Melvyn Newman shakes the hands of the first responders at Fire Station 23.
He survived his first heart attack during the snow storm that trapped the area’s commuters in a massive gridlock, Jan. 26, 2011. Through the thunder snow, four first responders treated and transported Newman in a fire engine.
During snow fall, Newman felt tightness in his chest after shoveling his driveway around 7 p.m. His wife, Linda Singer, saw him lying down inside the house. She realized he was suffering from a heart attack and dialed 9-1-1.
“He was just totally white, no coloring at all, and he was shaking like a leaf,” says Linda Singer. She says after getting the busy tone a few times, she got through to a dispatcher. Four first responders arrived in a fire engine.
Lead paramedic Dwayne Dutrow says he was determined to get Newman to Suburban Hospital before his heart stopped.
The snow storm slowed down the rescue. The crew treated and transported Newman to the hospital in 18 minutes, according to Dutrow.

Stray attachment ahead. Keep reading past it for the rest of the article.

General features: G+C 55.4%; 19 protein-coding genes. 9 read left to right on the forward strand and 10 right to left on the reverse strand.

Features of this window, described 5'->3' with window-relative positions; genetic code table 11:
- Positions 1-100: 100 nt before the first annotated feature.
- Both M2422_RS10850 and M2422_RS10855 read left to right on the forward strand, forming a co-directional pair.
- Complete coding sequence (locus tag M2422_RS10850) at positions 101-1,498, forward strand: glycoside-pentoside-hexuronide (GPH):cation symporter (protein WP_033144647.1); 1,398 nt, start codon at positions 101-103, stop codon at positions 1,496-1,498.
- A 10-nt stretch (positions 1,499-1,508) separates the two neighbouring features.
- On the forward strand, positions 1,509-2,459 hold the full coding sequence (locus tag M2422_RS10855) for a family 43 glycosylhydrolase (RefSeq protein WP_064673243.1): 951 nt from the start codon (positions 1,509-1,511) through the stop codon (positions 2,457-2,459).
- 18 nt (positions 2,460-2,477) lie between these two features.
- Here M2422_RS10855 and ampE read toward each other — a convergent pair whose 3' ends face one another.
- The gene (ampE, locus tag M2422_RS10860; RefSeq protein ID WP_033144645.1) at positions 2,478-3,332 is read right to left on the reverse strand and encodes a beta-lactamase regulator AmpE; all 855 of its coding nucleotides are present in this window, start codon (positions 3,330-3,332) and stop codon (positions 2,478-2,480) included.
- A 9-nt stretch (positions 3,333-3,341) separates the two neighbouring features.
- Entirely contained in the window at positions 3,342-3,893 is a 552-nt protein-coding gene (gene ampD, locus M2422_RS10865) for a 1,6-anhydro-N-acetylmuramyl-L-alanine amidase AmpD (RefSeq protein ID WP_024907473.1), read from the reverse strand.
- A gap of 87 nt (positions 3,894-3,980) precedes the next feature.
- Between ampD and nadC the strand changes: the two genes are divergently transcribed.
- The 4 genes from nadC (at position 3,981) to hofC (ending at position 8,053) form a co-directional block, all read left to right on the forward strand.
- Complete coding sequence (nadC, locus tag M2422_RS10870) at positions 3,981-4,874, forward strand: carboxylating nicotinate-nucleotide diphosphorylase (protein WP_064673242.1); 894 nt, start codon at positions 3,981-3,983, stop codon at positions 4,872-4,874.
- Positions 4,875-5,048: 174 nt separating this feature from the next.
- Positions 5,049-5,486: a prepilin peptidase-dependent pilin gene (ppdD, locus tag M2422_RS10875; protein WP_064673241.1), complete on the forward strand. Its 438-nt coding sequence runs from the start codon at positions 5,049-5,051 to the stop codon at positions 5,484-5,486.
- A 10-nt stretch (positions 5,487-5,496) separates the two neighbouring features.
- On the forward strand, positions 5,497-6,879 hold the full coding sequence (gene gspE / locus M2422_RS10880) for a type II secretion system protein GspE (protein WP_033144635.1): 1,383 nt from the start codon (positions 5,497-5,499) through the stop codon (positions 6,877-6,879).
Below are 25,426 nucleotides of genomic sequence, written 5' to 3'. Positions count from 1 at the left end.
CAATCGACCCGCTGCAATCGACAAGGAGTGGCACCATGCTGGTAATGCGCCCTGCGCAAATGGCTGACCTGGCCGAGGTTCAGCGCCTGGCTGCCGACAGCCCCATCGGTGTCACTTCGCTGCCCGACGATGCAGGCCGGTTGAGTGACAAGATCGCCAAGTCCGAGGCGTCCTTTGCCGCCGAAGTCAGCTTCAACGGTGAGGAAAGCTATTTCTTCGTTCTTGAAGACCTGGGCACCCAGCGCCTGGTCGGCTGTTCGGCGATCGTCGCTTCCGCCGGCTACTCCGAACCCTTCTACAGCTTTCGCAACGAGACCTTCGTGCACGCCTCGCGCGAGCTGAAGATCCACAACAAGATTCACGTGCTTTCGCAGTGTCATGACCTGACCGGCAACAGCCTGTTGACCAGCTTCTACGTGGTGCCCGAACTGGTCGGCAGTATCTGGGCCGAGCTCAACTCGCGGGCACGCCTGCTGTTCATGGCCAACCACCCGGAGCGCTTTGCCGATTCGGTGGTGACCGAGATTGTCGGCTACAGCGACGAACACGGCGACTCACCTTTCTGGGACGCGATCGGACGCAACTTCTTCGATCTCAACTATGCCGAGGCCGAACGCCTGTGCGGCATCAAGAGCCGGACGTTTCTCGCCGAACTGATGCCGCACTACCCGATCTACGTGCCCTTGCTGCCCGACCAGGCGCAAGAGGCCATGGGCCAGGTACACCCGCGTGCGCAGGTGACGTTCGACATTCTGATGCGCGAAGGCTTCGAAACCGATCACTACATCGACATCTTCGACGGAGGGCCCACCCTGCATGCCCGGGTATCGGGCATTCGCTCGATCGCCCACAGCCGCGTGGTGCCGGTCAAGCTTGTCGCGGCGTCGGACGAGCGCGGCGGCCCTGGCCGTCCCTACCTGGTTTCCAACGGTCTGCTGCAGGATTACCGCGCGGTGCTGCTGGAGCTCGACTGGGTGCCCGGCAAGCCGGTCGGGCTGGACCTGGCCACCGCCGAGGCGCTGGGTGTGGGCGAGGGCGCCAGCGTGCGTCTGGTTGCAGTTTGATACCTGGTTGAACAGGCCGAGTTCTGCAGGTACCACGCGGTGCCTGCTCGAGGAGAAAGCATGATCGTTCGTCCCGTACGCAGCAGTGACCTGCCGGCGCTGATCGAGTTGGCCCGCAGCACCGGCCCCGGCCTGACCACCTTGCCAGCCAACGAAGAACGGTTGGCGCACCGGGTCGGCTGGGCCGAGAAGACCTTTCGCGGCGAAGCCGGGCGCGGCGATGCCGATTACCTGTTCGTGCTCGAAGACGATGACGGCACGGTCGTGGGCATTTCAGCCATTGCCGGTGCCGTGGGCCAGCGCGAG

The fire engine navigated its way around stranded cars and snow- covered roads.
“I tried to figure the best way to get there, stay away from hilly terrain and go as flat as possible,” says Lawrence Morton, the driver.
“It was unprecedented and the traffic conditions were terrible at best,” says Montgomery County Fire Chief Richard Bowers.
The physicians at Suburban hospital said he had ten or fifteen more minutes before he might not have survived the heart attack, according to Newman.
Fire Chief Bowers says Newman’s rescue is a shining example of the importance of the work done by four-person first responder teams.